Bae Loses a Bet: Japanese Hot Pot Edition
One thing I’m always doing with my boyfriend is making wagers on Flames and Oilers games. By the way, a general rule for knowing if your team sucks is if you’ve gradually been changing your stance from your team winning to losing (and it totally has nothing to do with McDavid being out. Okay, well, maybe a little. But the Oilers still suck).
Anyways, most of my winning bets usually revolve around some form of food. This time, he surprised me with a hot pot adventure—a dish I haven’t had in a long time. My family used to have hot pot nights at home, or in Richmond whenever we visited Vancouver, but the last time I remember doing either of those was at least five years ago. However, I’ve never had hot pot where you get your own personal bowl.
This is how it works: First, you order the hot pot base, or the broth, you want. There’s everything from Korean Kimchi to Thailand Tom Yum. Next, you select your choice of meat (or 2 for the large size), and a side (such as steamed rice or vermicelli). We both ordered a large Japanese Sukiyaki broth pot with beef and lamb, and bae got udon while I went for my usual go-to—ramen. The Langzhou ramen is a special kind of noodle that is freshly hand-pulled and sliced.
While waiting for our order, bae showed me the self-serve sauce bar. You grab a dish and mix together a variety of fresh ingredients and savoury dressings to make your very own dipping sauce for the hot pot items. My recipe included freshly-minced garlic, X.O. satay, sesame oil, green onions, cilantro, sriracha, hoisin, and sesame oil.
We sat back down, and our waitress brought over two large bowls with carefully arranged shellfish and exotic-looking veggies, as well as two stoneware pots filled with a pat of butter and sliced onions. She set each stone pot down into the small stoves that indented into the surface of our table, and began mixing the quickly melting butter and sizzling onions using a small pair of tongs. She then poured a large tumbler of dark brown broth into each pot, and brought it to a boil.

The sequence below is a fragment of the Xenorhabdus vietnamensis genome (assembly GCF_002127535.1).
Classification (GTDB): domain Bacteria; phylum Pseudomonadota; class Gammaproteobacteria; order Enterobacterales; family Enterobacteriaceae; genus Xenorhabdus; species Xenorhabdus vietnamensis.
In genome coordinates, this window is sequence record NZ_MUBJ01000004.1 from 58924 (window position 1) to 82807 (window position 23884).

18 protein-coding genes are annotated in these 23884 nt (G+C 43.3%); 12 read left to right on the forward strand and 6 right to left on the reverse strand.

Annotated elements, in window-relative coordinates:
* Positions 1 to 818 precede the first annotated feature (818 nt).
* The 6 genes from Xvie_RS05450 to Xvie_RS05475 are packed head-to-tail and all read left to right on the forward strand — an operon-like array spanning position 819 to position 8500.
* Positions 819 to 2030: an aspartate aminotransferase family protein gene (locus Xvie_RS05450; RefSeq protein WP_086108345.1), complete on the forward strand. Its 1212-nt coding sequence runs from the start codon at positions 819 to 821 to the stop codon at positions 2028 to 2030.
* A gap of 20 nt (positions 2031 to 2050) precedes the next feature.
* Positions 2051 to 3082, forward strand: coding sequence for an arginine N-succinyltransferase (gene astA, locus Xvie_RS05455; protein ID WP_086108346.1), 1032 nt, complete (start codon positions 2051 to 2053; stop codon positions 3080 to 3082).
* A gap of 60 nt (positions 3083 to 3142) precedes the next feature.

Now, we were ready to eat! The large bowls they brought us with the various ingredients included: Napa cabbage, regular cabbage, taro, daikon, Chinese pumpkin, cocktail sausage, Spam, shrimp, mussel, and shirataki (chewy yam noodles). Bit by bit, you add the various meats, seafood, and vegetables into the bubbling bowl. It can feel a little hectic, because you want to make sure you don’t overcook anything (watch the thinly-sliced meats like a hawk). You also don’t want to make sure you don’t leave anything in the bowl too long, such as the noodles, as they’ll get soggy.
I would also recommend turning down the heat—our server left ours around 7 to get the broth boiling. I turned the dial down to 3 or 4 during our meal, and even down to 2 in between cooking food and while eating. This will ensure that you don’t boil away all your broth. They also bring you a carafe of water that you can add to your broth throughout the meal, to maintain a good level of liquid for cooking food in the bowl. I managed to eat quite a bit, but surrendered before I finished the last few items in the bowl. And, for about 20 bucks per person, I was definitely satisfied! We got there around 6pm, and the place filled up pretty quickly after that, so you may also want to make sure you don’t go too late. Also, be sure to try the iced tea at the self-serve counter. It’s not the traditional Western version of iced tea, but a lighter, more refreshing sweetened Chinese tea.
The restaurant we went to is called Centre Street Japanese Hotpot (2243-2213 Centre St NW, 403-455-3188, centrestreetjapanese.com). Check out the rest of their non-hot pot menu, and the customer reviews on Zomato. The reviews aren’t stellar, but I found the minimalist service several people complained about rather preferable—all we really needed was our server to get the pots started, and then the rest of it was really up to us.
(Then again, I’m used to “Chinese restaurant culture,” which is eating in overcrowded spaces coupled with brusque service. Tangent time: I think the average North American diner expects a level of service that’s more akin to being pandered to. But, in Hong Kong, that’s how they’re able to get your food out at such brisk rates! Plus, if you do need anything, all you really need to do is gesture wildly with your arms or yell at them, and they yell back at you. Then they’ll toss the requested drink/condiment/napkin on your table the next time they whisk by with another table’s entire orders balanced precariously on their arms. It’s great. It’s efficiency, at the cost of social niceties.)